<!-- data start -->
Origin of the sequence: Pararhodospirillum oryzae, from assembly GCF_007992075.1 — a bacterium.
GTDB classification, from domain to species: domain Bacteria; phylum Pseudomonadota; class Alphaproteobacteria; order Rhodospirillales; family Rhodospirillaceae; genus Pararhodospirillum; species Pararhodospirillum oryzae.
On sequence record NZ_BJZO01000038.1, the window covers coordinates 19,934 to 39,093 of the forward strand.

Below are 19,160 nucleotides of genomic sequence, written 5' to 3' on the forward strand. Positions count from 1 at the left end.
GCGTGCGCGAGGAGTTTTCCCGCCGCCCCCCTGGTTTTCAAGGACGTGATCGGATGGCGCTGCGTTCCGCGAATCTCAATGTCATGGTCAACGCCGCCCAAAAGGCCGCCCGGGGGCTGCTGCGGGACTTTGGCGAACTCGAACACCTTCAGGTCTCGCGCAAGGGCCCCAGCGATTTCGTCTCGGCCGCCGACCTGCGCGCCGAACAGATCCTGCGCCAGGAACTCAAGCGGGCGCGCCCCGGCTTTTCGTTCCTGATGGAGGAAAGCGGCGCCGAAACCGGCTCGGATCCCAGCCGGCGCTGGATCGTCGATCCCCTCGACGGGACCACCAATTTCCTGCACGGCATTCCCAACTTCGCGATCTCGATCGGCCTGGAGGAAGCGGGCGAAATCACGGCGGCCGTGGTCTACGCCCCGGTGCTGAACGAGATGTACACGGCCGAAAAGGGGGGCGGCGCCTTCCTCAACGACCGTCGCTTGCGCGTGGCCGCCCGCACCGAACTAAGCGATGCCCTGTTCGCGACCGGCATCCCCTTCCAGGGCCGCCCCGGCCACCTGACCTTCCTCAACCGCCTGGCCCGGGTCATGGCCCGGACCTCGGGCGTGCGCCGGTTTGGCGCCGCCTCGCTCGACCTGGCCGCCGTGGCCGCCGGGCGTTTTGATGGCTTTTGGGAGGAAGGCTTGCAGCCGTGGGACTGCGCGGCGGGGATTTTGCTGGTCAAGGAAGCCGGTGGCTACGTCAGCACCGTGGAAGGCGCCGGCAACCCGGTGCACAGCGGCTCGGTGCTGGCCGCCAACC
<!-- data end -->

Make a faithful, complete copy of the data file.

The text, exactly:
Origin of the sequence: Pararhodospirillum oryzae, from assembly GCF_007992075.1 — a bacterium.
GTDB classification, from domain to species: domain Bacteria; phylum Pseudomonadota; class Alphaproteobacteria; order Rhodospirillales; family Rhodospirillaceae; genus Pararhodospirillum; species Pararhodospirillum oryzae.
On sequence record NZ_BJZO01000038.1, the window covers coordinates 19,934 to 39,093 of the forward strand.

Below are 19,160 nucleotides of genomic sequence, written 5' to 3' on the forward strand. Positions count from 1 at the left end.
GCGTGCGCGAGGAGTTTTCCCGCCGCCCCCCTGGTTTTCAAGGACGTGATCGGATGGCGCTGCGTTCCGCGAATCTCAATGTCATGGTCAACGCCGCCCAAAAGGCCGCCCGGGGGCTGCTGCGGGACTTTGGCGAACTCGAACACCTTCAGGTCTCGCGCAAGGGCCCCAGCGATTTCGTCTCGGCCGCCGACCTGCGCGCCGAACAGATCCTGCGCCAGGAACTCAAGCGGGCGCGCCCCGGCTTTTCGTTCCTGATGGAGGAAAGCGGCGCCGAAACCGGCTCGGATCCCAGCCGGCGCTGGATCGTCGATCCCCTCGACGGGACCACCAATTTCCTGCACGGCATTCCCAACTTCGCGATCTCGATCGGCCTGGAGGAAGCGGGCGAAATCACGGCGGCCGTGGTCTACGCCCCGGTGCTGAACGAGATGTACACGGCCGAAAAGGGGGGCGGCGCCTTCCTCAACGACCGTCGCTTGCGCGTGGCCGCCCGCACCGAACTAAGCGATGCCCTGTTCGCGACCGGCATCCCCTTCCAGGGCCGCCCCGGCCACCTGACCTTCCTCAACCGCCTGGCCCGGGTCATGGCCCGGACCTCGGGCGTGCGCCGGTTTGGCGCCGCCTCGCTCGACCTGGCCGCCGTGGCCGCCGGGCGTTTTGATGGCTTTTGGGAGGAAGGCTTGCAGCCGTGGGACTGCGCGGCGGGGATTTTGCTGGTCAAGGAAGCCGGTGGCTACGTCAGCACCGTGGAAGGCGCCGGCAACCCGGTGCACAGCGGCTCGGTGCTGGCCGCCAACC